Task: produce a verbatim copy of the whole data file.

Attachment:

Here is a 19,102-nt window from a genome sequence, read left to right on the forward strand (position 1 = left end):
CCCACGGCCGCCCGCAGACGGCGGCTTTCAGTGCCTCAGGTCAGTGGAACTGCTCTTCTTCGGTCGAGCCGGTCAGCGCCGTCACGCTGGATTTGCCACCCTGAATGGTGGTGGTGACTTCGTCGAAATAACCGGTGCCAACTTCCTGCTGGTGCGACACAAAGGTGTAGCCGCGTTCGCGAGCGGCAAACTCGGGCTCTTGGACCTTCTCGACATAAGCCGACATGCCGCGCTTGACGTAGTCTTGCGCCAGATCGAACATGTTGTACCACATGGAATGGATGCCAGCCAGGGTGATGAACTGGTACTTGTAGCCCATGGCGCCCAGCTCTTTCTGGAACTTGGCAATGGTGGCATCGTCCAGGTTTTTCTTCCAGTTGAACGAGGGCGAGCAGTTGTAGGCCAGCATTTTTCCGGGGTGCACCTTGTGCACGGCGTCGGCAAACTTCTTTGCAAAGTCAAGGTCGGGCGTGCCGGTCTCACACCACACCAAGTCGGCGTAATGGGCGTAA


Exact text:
Here is a 19,102-nt window from a genome sequence, read left to right on the forward strand (position 1 = left end):
CCCACGGCCGCCCGCAGACGGCGGCTTTCAGTGCCTCAGGTCAGTGGAACTGCTCTTCTTCGGTCGAGCCGGTCAGCGCCGTCACGCTGGATTTGCCACCCTGAATGGTGGTGGTGACTTCGTCGAAATAACCGGTGCCAACTTCCTGCTGGTGCGACACAAAGGTGTAGCCGCGTTCGCGAGCGGCAAACTCGGGCTCTTGGACCTTCTCGACATAAGCCGACATGCCGCGCTTGACGTAGTCTTGCGCCAGATCGAACATGTTGTACCACATGGAATGGATGCCAGCCAGGGTGATGAACTGGTACTTGTAGCCCATGGCGCCCAGCTCTTTCTGGAACTTGGCAATGGTGGCATCGTCCAGGTTTTTCTTCCAGTTGAACGAGGGCGAGCAGTTGTAGGCCAGCATTTTTCCGGGGTGCACCTTGTGCACGGCGTCGGCAAACTTCTTTGCAAAGTCAAGGTCGGGCGTGCCGGTCTCACACCACACCAAGTCGGCGTAATGGGCGTAA